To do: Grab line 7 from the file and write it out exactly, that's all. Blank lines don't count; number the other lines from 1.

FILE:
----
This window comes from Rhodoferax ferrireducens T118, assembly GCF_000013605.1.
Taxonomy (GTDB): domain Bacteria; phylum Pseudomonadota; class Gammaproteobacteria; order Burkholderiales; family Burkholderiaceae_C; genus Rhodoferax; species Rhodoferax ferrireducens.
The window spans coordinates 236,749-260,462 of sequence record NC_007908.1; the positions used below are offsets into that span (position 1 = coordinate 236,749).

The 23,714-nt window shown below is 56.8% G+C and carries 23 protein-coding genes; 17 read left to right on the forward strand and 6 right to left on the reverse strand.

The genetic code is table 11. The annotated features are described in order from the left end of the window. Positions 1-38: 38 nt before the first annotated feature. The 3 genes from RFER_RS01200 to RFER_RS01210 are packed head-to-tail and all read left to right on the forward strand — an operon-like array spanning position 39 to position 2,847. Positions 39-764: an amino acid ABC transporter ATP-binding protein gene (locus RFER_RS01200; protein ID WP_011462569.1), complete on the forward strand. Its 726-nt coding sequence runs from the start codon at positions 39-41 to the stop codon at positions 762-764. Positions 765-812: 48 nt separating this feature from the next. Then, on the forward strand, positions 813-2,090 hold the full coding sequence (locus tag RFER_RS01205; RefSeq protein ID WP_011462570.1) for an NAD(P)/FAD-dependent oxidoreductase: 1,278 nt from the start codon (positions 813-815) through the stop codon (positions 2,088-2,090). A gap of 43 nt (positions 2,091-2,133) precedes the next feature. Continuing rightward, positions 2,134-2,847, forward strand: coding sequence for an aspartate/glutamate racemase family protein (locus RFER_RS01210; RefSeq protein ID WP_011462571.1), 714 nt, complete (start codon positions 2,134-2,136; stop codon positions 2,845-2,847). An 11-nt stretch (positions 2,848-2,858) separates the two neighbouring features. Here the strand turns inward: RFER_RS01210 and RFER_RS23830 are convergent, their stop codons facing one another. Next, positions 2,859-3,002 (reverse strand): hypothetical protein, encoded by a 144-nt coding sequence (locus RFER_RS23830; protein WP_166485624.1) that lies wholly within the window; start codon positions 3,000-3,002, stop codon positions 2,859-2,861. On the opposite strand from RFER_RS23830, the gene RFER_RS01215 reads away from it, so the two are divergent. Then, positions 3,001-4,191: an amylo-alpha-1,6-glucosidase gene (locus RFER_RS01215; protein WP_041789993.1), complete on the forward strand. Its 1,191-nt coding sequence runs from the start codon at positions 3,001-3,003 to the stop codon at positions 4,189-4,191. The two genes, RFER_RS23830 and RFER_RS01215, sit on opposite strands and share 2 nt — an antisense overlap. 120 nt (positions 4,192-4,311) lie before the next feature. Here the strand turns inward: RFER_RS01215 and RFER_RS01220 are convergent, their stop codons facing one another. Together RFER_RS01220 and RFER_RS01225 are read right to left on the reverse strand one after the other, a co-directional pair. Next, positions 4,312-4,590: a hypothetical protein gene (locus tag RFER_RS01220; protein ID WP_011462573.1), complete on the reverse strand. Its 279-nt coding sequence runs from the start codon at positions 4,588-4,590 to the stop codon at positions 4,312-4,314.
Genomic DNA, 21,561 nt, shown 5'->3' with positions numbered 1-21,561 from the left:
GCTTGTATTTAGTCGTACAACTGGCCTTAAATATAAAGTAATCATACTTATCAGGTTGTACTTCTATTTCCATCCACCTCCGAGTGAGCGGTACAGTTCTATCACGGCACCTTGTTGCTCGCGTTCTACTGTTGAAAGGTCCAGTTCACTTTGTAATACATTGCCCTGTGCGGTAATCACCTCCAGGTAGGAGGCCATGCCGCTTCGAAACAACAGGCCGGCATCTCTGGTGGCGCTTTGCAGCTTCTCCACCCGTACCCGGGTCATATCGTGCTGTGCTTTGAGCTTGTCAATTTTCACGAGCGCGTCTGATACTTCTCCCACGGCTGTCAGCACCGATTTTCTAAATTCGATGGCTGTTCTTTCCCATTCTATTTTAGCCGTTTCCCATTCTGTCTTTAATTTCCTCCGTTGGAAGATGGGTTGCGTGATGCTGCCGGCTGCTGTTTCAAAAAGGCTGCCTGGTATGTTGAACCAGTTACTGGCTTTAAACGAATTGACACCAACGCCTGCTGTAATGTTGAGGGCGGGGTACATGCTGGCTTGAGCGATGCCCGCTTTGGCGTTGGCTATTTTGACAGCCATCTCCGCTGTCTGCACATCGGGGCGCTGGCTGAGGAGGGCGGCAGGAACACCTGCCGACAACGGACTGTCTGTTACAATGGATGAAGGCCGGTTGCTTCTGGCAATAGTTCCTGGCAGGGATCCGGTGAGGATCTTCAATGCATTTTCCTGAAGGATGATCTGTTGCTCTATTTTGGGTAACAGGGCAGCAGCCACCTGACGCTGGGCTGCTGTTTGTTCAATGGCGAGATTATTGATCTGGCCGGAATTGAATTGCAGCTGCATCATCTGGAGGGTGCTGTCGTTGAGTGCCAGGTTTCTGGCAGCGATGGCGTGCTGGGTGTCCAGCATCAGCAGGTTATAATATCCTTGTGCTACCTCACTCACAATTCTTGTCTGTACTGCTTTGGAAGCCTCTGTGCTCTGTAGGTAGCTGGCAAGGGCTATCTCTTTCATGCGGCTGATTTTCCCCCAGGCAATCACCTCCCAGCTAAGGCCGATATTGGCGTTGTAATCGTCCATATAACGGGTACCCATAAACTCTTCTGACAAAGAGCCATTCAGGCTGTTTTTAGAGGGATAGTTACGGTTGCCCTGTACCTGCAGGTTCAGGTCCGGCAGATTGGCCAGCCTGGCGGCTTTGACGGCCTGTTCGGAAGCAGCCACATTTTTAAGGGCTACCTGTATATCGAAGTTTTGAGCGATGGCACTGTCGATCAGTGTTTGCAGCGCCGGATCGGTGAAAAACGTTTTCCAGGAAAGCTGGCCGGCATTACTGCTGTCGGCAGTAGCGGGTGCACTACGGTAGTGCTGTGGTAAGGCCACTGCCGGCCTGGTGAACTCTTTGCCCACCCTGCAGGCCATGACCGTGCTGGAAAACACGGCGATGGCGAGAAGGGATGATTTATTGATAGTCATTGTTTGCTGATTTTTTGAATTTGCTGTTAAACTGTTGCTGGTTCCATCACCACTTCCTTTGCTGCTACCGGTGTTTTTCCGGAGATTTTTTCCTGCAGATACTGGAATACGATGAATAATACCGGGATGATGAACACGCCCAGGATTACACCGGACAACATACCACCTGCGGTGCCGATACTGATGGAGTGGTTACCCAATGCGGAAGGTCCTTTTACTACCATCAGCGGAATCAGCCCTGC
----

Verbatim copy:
GCTTGTATTTAGTCGTACAACTGGCCTTAAATATAAAGTAATCATACTTATCAGGTTGTACTTCTATTTCCATCCACCTCCGAGTGAGCGGTACAGTTCTATCACGGCACCTTGTTGCTCGCGTTCTACTGTTGAAAGGTCCAGTTCACTTTGTAATACATTGCCCTGTGCGGTAATCACCTCCAGGTAGGAGGCCATGCCGCTTCGAAACAACAGGCCGGCATCTCTGGTGGCGCTTTGCAGCTTCTCCACCCGTACCCGGGTCATATCGTGCTGTGCTTTGAGCTTGTCAATTTTCACGAGCGCGTCTGATACTTCTCCCACGGCTGTCAGCACCGATTTTCTAAATTCGATGGCTGTTCTTTCCCATTCTATTTTAGCCGTTTCCCATTCTGTCTTTAATTTCCTCCGTTGGAAGATGGGTTGCGTGATGCTGCCGGCTGCTGTTTCAAAAAGGCTGCCTGGTATGTTGAACCAGTTACTGGCTTTAAACGAATTGACACCAACGCCTGCTGTAATGTTGAGGGCGGGGTACATGCTGGCTTGAGCGATGCCCGCTTTGGCGTTGGCTATTTTGACAGCCATCTCCGCTGTCTGCACATCGGGGCGCTGGCTGAGGAGGGCGGCAGGAACACCTGCCGACAACGGACTGTCTGTTACAATGGATGAAGGCCGGTTGCTTCTGGCAATAGTTCCTGGCAGGGATCCGGTGAGGATCTTCAATGCATTTTCCTGAAGGATGATCTGTTGCTCTATTTTGGGTAACAGGGCAGCAGCCACCTGACGCTGGGCTGCTGTTTGTTCAATGGCGAGATTATTGATCTGGCCGGAATTGAATTGCAGCTGCATCATCTGGAGGGTGCTGTCGTTGAGTGCCAGGTTTCTGGCAGCGATGGCGTGCTGGGTGTCCAGCATCAGCAGGTTATAATATCCTTGTGCTACCTCACTCACAATTCTTGTCTGTACTGCTTTGGAAGCCTCTGTGCTCTGTAGGTAGCTGGCAAGGGCTATCTCTTTCATGCGGCTGATTTTCCCCCAGGCAATCACCTCCCAGCTAAGGCCGATATTGGCGTTGTAATCGTCCATATAACGGGTACCCATAAACTCTTCTGACAAAGAGCCATTCAGGCTGTTTTTAGAGGGATAGTTACGGTTGCCCTGTACCTGCAGGTTCAGGTCCGGCAGATTGGCCAGCCTGGCGGCTTTGACGGCCTGTTCGGAAGCAGCCACATTTTTAAGGGCTACCTGTATATCGAAGTTTTGAGCGATGGCACTGTCGATCAGTGTTTGCAGCGCCGGATCGGTGAAAAACGTTTTCCAGGAAAGCTGGCCGGCATTACTGCTGTCGGCAGTAGCGGGTGCACTACGGTAGTGCTGTGGTAAGGCCACTGCCGGCCTGGTGAACTCTTTGCCCACCCTGCAGGCCATGACCGTGCTGGAAAACACGGCGATGGCGAGAAGGGATGATTTATTGATAGTCATTGTTTGCTGATTTTTTGAATTTGCTGTTAAACTGTTGCTGGTTCCATCACCACTTCCTTTGCTGCTACCGGTGTTTTTCCGGAGATTTTTTCCTGCAGATACTGGAATACGATGAATAATACCGGGATGATGAACACGCCCAGGATTACACCGGACAACATACCACCTGCGGTGCCGATACTGATGGAGTGGTTACCCAATGCGGAAGGTCCTTTTACTACCATCAGCGGAATCAGCCCTGC